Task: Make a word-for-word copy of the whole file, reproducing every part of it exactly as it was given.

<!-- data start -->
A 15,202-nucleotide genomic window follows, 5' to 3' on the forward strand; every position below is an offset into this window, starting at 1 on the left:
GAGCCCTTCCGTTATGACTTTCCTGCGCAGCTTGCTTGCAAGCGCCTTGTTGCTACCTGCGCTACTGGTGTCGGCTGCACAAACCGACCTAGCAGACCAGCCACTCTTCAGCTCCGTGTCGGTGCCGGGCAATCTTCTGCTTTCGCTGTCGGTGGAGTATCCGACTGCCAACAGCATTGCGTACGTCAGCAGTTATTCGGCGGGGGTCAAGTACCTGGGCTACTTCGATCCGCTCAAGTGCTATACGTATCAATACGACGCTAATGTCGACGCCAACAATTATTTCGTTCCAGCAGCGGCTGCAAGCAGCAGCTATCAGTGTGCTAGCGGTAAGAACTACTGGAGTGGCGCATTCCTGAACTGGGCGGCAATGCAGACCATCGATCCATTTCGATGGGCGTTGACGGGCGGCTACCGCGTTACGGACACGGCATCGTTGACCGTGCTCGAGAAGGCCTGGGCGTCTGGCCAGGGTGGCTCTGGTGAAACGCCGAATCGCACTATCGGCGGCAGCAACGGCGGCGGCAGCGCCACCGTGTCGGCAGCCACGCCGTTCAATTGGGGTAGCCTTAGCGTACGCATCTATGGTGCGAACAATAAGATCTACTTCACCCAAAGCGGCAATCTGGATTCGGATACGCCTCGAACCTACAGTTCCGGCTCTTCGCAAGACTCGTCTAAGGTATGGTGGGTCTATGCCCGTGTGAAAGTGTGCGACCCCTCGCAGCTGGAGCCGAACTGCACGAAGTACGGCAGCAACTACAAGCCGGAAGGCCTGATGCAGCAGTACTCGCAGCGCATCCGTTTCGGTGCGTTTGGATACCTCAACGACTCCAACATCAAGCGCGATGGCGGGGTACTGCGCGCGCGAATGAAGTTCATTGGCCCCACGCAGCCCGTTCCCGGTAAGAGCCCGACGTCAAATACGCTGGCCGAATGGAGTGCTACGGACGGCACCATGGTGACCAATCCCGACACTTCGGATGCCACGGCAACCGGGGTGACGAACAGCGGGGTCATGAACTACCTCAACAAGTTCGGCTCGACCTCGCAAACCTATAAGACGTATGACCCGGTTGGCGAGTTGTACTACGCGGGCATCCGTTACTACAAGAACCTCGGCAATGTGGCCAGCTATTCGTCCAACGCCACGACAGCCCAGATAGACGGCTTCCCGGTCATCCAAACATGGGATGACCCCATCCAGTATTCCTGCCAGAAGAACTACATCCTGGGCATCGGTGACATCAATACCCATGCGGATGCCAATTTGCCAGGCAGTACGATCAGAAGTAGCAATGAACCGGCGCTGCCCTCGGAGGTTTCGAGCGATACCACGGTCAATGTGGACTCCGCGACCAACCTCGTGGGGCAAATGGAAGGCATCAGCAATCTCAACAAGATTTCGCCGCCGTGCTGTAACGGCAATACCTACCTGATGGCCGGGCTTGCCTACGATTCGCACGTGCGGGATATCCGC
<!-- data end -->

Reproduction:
A 15,202-nucleotide genomic window follows, 5' to 3' on the forward strand; every position below is an offset into this window, starting at 1 on the left:
GAGCCCTTCCGTTATGACTTTCCTGCGCAGCTTGCTTGCAAGCGCCTTGTTGCTACCTGCGCTACTGGTGTCGGCTGCACAAACCGACCTAGCAGACCAGCCACTCTTCAGCTCCGTGTCGGTGCCGGGCAATCTTCTGCTTTCGCTGTCGGTGGAGTATCCGACTGCCAACAGCATTGCGTACGTCAGCAGTTATTCGGCGGGGGTCAAGTACCTGGGCTACTTCGATCCGCTCAAGTGCTATACGTATCAATACGACGCTAATGTCGACGCCAACAATTATTTCGTTCCAGCAGCGGCTGCAAGCAGCAGCTATCAGTGTGCTAGCGGTAAGAACTACTGGAGTGGCGCATTCCTGAACTGGGCGGCAATGCAGACCATCGATCCATTTCGATGGGCGTTGACGGGCGGCTACCGCGTTACGGACACGGCATCGTTGACCGTGCTCGAGAAGGCCTGGGCGTCTGGCCAGGGTGGCTCTGGTGAAACGCCGAATCGCACTATCGGCGGCAGCAACGGCGGCGGCAGCGCCACCGTGTCGGCAGCCACGCCGTTCAATTGGGGTAGCCTTAGCGTACGCATCTATGGTGCGAACAATAAGATCTACTTCACCCAAAGCGGCAATCTGGATTCGGATACGCCTCGAACCTACAGTTCCGGCTCTTCGCAAGACTCGTCTAAGGTATGGTGGGTCTATGCCCGTGTGAAAGTGTGCGACCCCTCGCAGCTGGAGCCGAACTGCACGAAGTACGGCAGCAACTACAAGCCGGAAGGCCTGATGCAGCAGTACTCGCAGCGCATCCGTTTCGGTGCGTTTGGATACCTCAACGACTCCAACATCAAGCGCGATGGCGGGGTACTGCGCGCGCGAATGAAGTTCATTGGCCCCACGCAGCCCGTTCCCGGTAAGAGCCCGACGTCAAATACGCTGGCCGAATGGAGTGCTACGGACGGCACCATGGTGACCAATCCCGACACTTCGGATGCCACGGCAACCGGGGTGACGAACAGCGGGGTCATGAACTACCTCAACAAGTTCGGCTCGACCTCGCAAACCTATAAGACGTATGACCCGGTTGGCGAGTTGTACTACGCGGGCATCCGTTACTACAAGAACCTCGGCAATGTGGCCAGCTATTCGTCCAACGCCACGACAGCCCAGATAGACGGCTTCCCGGTCATCCAAACATGGGATGACCCCATCCAGTATTCCTGCCAGAAGAACTACATCCTGGGCATCGGTGACATCAATACCCATGCGGATGCCAATTTGCCAGGCAGTACGATCAGAAGTAGCAATGAACCGGCGCTGCCCTCGGAGGTTTCGAGCGATACCACGGTCAATGTGGACTCCGCGACCAACCTCGTGGGGCAAATGGAAGGCATCAGCAATCTCAACAAGATTTCGCCGCCGTGCTGTAACGGCAATACCTACCTGATGGCCGGGCTTGCCTACGATTCGCACGTGCGGGATATCCGC